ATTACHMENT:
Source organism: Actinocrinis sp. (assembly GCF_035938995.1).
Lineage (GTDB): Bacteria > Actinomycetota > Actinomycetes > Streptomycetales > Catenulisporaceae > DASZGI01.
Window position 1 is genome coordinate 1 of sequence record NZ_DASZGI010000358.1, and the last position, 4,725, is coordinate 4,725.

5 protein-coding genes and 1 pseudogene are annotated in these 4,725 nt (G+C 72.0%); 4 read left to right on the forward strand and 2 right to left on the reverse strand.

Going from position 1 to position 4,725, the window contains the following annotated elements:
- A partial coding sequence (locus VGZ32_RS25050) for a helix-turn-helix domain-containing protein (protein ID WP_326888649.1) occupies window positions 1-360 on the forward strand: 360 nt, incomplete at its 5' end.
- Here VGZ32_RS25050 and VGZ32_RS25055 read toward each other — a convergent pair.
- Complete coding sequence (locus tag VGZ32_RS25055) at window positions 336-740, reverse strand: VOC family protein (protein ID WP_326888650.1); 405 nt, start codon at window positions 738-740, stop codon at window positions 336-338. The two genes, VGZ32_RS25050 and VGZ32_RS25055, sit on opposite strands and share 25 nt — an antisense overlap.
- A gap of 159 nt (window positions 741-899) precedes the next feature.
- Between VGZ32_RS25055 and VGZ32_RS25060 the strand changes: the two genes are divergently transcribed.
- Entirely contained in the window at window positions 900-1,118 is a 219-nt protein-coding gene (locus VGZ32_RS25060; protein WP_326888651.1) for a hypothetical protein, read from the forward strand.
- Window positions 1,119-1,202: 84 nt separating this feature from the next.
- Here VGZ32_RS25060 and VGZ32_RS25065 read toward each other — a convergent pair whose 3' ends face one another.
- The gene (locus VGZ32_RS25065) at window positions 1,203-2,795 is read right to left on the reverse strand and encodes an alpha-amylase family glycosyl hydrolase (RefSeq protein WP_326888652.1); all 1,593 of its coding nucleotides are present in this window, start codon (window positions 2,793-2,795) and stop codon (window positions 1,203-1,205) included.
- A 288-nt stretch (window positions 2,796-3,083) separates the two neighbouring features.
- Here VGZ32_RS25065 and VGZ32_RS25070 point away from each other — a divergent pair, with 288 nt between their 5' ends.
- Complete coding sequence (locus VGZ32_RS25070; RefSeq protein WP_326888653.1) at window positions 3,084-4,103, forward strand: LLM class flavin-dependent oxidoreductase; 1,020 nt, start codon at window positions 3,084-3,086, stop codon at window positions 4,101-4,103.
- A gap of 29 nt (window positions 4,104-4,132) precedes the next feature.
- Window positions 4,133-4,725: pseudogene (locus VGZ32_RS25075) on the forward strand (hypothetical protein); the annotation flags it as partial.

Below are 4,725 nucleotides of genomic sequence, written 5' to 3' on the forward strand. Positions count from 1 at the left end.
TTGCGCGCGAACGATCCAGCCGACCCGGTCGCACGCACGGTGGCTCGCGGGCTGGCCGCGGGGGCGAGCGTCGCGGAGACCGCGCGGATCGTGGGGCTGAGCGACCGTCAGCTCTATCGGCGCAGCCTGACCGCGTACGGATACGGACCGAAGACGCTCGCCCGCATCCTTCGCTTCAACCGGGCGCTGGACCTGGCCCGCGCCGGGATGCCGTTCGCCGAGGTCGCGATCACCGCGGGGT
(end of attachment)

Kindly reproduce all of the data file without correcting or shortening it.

Source organism: Actinocrinis sp. (assembly GCF_035938995.1).
Lineage (GTDB): Bacteria > Actinomycetota > Actinomycetes > Streptomycetales > Catenulisporaceae > DASZGI01.
Window position 1 is genome coordinate 1 of sequence record NZ_DASZGI010000358.1, and the last position, 4,725, is coordinate 4,725.

5 protein-coding genes and 1 pseudogene are annotated in these 4,725 nt (G+C 72.0%); 4 read left to right on the forward strand and 2 right to left on the reverse strand.

Going from position 1 to position 4,725, the window contains the following annotated elements:
- A partial coding sequence (locus VGZ32_RS25050) for a helix-turn-helix domain-containing protein (protein ID WP_326888649.1) occupies window positions 1-360 on the forward strand: 360 nt, incomplete at its 5' end.
- Here VGZ32_RS25050 and VGZ32_RS25055 read toward each other — a convergent pair.
- Complete coding sequence (locus tag VGZ32_RS25055) at window positions 336-740, reverse strand: VOC family protein (protein ID WP_326888650.1); 405 nt, start codon at window positions 738-740, stop codon at window positions 336-338. The two genes, VGZ32_RS25050 and VGZ32_RS25055, sit on opposite strands and share 25 nt — an antisense overlap.
- A gap of 159 nt (window positions 741-899) precedes the next feature.
- Between VGZ32_RS25055 and VGZ32_RS25060 the strand changes: the two genes are divergently transcribed.
- Entirely contained in the window at window positions 900-1,118 is a 219-nt protein-coding gene (locus VGZ32_RS25060; protein WP_326888651.1) for a hypothetical protein, read from the forward strand.
- Window positions 1,119-1,202: 84 nt separating this feature from the next.
- Here VGZ32_RS25060 and VGZ32_RS25065 read toward each other — a convergent pair whose 3' ends face one another.
- The gene (locus VGZ32_RS25065) at window positions 1,203-2,795 is read right to left on the reverse strand and encodes an alpha-amylase family glycosyl hydrolase (RefSeq protein WP_326888652.1); all 1,593 of its coding nucleotides are present in this window, start codon (window positions 2,793-2,795) and stop codon (window positions 1,203-1,205) included.
- A 288-nt stretch (window positions 2,796-3,083) separates the two neighbouring features.
- Here VGZ32_RS25065 and VGZ32_RS25070 point away from each other — a divergent pair, with 288 nt between their 5' ends.
- Complete coding sequence (locus VGZ32_RS25070; RefSeq protein WP_326888653.1) at window positions 3,084-4,103, forward strand: LLM class flavin-dependent oxidoreductase; 1,020 nt, start codon at window positions 3,084-3,086, stop codon at window positions 4,101-4,103.
- A gap of 29 nt (window positions 4,104-4,132) precedes the next feature.
- Window positions 4,133-4,725: pseudogene (locus VGZ32_RS25075) on the forward strand (hypothetical protein); the annotation flags it as partial.

Below are 4,725 nucleotides of genomic sequence, written 5' to 3' on the forward strand. Positions count from 1 at the left end.
TTGCGCGCGAACGATCCAGCCGACCCGGTCGCACGCACGGTGGCTCGCGGGCTGGCCGCGGGGGCGAGCGTCGCGGAGACCGCGCGGATCGTGGGGCTGAGCGACCGTCAGCTCTATCGGCGCAGCCTGACCGCGTACGGATACGGACCGAAGACGCTCGCCCGCATCCTTCGCTTCAACCGGGCGCTGGACCTGGCCCGCGCCGGGATGCCGTTCGCCGAGGTCGCGATCACCGCGGGGT